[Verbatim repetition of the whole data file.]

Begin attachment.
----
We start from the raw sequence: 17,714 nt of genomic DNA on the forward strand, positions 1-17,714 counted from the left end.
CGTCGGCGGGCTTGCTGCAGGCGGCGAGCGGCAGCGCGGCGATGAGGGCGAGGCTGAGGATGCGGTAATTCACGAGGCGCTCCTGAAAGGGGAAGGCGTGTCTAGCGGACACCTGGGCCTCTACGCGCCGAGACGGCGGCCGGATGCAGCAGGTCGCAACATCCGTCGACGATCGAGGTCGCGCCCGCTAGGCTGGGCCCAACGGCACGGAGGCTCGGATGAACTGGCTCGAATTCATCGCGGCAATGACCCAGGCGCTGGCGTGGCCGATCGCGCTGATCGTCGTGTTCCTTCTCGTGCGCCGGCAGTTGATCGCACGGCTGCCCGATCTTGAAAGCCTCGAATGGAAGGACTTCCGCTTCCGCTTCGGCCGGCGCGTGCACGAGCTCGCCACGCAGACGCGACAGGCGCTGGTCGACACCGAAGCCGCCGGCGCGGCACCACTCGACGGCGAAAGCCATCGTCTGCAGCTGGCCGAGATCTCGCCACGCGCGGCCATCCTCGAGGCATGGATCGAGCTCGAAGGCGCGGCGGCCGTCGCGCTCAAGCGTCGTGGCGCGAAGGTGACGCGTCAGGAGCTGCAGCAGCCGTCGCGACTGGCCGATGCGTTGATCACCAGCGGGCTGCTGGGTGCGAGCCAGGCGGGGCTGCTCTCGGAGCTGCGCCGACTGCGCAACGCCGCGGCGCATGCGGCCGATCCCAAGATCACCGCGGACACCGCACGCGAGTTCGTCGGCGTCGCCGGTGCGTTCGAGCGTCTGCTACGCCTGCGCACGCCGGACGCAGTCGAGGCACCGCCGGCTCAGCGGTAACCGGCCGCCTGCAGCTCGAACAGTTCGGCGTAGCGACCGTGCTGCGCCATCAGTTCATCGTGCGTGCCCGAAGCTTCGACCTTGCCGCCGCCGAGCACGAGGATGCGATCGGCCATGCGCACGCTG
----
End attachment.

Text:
We start from the raw sequence: 17,714 nt of genomic DNA on the forward strand, positions 1-17,714 counted from the left end.
CGTCGGCGGGCTTGCTGCAGGCGGCGAGCGGCAGCGCGGCGATGAGGGCGAGGCTGAGGATGCGGTAATTCACGAGGCGCTCCTGAAAGGGGAAGGCGTGTCTAGCGGACACCTGGGCCTCTACGCGCCGAGACGGCGGCCGGATGCAGCAGGTCGCAACATCCGTCGACGATCGAGGTCGCGCCCGCTAGGCTGGGCCCAACGGCACGGAGGCTCGGATGAACTGGCTCGAATTCATCGCGGCAATGACCCAGGCGCTGGCGTGGCCGATCGCGCTGATCGTCGTGTTCCTTCTCGTGCGCCGGCAGTTGATCGCACGGCTGCCCGATCTTGAAAGCCTCGAATGGAAGGACTTCCGCTTCCGCTTCGGCCGGCGCGTGCACGAGCTCGCCACGCAGACGCGACAGGCGCTGGTCGACACCGAAGCCGCCGGCGCGGCACCACTCGACGGCGAAAGCCATCGTCTGCAGCTGGCCGAGATCTCGCCACGCGCGGCCATCCTCGAGGCATGGATCGAGCTCGAAGGCGCGGCGGCCGTCGCGCTCAAGCGTCGTGGCGCGAAGGTGACGCGTCAGGAGCTGCAGCAGCCGTCGCGACTGGCCGATGCGTTGATCACCAGCGGGCTGCTGGGTGCGAGCCAGGCGGGGCTGCTCTCGGAGCTGCGCCGACTGCGCAACGCCGCGGCGCATGCGGCCGATCCCAAGATCACCGCGGACACCGCACGCGAGTTCGTCGGCGTCGCCGGTGCGTTCGAGCGTCTGCTACGCCTGCGCACGCCGGACGCAGTCGAGGCACCGCCGGCTCAGCGGTAACCGGCCGCCTGCAGCTCGAACAGTTCGGCGTAGCGACCGTGCTGCGCCATCAGTTCATCGTGCGTGCCCGAAGCTTCGACCTTGCCGCCGCCGAGCACGAGGATGCGATCGGCCATGCGCACGCTG